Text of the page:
Autistic people can be extremely intelligent but learning disabilities and intellectual disabilities can also happen with Autism. Just like “normal people” our IQ’s are all over the place. People often assume Autistic people all have intellectual disabilities. I prefer to think of it as a difference. Also EVEN non-verbal (non-speaking) Autistic people can fall into the “high IQ” category. Never assume an Autistic person cant’ understand you.

I can speak but am not as good at it as most “normal people” but there are a lot of Autistic people who have apraxia of speech. This means they may have all the words and thoughts inside BUT the mouth pieces don’t move. For some reason the brain can’t tell the mouth and related parts how to work. Some children speak late and others never speak. I had no speech delay.

Dyslexia and Hyperlexia are also common in Autism. I am Hyperlexic.

Our brains tend to be spiky. We can be far above average in some pretty random areas, art, math, music, memorizing, writing, or not. At the same time our deficits in the areas that don’t develop as fully can be perplexing to the word’s general population.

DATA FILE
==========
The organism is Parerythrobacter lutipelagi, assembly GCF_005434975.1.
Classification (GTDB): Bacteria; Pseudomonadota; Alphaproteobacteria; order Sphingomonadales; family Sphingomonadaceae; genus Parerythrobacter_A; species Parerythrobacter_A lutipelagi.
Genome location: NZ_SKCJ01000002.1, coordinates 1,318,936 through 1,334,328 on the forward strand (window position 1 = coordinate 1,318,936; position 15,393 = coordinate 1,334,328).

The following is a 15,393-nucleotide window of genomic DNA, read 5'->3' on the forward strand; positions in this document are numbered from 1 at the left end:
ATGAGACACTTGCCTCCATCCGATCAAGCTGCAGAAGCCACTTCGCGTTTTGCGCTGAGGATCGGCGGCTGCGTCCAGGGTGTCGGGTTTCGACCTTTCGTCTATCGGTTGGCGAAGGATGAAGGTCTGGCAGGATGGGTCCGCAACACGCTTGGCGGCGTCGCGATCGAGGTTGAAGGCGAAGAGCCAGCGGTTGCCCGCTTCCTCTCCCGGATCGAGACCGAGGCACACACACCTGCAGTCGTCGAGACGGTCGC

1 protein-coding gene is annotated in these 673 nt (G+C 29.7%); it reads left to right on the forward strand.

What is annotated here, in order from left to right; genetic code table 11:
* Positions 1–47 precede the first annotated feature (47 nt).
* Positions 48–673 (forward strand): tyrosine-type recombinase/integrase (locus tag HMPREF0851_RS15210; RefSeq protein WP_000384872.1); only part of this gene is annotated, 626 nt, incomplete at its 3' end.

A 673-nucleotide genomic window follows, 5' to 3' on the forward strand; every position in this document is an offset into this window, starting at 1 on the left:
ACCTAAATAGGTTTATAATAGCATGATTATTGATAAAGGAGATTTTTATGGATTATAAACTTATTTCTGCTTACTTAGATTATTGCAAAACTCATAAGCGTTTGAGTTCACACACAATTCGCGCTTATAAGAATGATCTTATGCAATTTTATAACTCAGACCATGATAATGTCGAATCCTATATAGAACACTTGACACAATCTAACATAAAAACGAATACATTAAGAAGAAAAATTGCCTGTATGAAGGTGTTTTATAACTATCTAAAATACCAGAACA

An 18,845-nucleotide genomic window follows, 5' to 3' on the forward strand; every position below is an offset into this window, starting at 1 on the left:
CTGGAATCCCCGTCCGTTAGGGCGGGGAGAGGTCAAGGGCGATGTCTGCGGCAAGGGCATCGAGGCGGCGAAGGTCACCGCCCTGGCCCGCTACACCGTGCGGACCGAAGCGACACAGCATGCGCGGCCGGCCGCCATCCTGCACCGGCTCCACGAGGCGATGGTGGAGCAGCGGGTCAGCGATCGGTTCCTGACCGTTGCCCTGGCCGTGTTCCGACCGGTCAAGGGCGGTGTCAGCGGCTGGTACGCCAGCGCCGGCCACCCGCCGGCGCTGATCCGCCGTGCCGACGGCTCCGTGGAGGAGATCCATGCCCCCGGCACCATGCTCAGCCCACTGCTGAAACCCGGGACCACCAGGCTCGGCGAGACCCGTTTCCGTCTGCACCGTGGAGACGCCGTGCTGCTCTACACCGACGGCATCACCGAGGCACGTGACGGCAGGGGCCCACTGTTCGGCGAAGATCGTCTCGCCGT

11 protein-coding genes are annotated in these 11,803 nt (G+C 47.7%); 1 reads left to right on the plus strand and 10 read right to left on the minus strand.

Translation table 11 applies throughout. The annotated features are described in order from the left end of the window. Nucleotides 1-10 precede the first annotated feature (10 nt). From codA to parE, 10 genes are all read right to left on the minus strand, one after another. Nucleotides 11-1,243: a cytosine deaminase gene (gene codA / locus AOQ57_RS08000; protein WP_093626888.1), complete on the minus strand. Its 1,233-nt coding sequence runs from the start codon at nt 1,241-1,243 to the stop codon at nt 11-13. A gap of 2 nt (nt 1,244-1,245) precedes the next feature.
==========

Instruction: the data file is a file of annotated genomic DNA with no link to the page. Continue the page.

For example – my conversational skills are so limited that I can NOT tell when my turn to talk is. My solution? Don’t talk. Before I stopped talking people kept calling me rude but I was doing my best. I never wanted to be rude. I’ve become more quiet and contemplative – more of an observer than I used to be. Actually this has been an improvement.

Autism is invisible. Unless I am stimming wildly in a chair or flapping my arms wildly you would not see my Autism – and these are things I do in private. Any time I try to share with someone that I am Autistic, a 34 year old woman who appears to have it together, I am dismissed.

I try to share mostly when I am looking for some understanding about an accommodation that I am about to ask for. I ask for little things – natural light, a quiet spot, to be able to take notes on a laptop.

Often people tell me I don’t “need” these things and that I am making excuses for myself. I just want to do my best. This is the hard part, when you ask for help and people say “nobody else will have that” or “it’s not fair to play favorites” even better “you already have it pretty good”.

Summing it up in a blog comment or post is impossible. Please dear readers, I ask that you provide your own experience in the comments so that the world may someday redefine wheat Autism is from OUR perspective.

 

With love,

Anonymously Autistic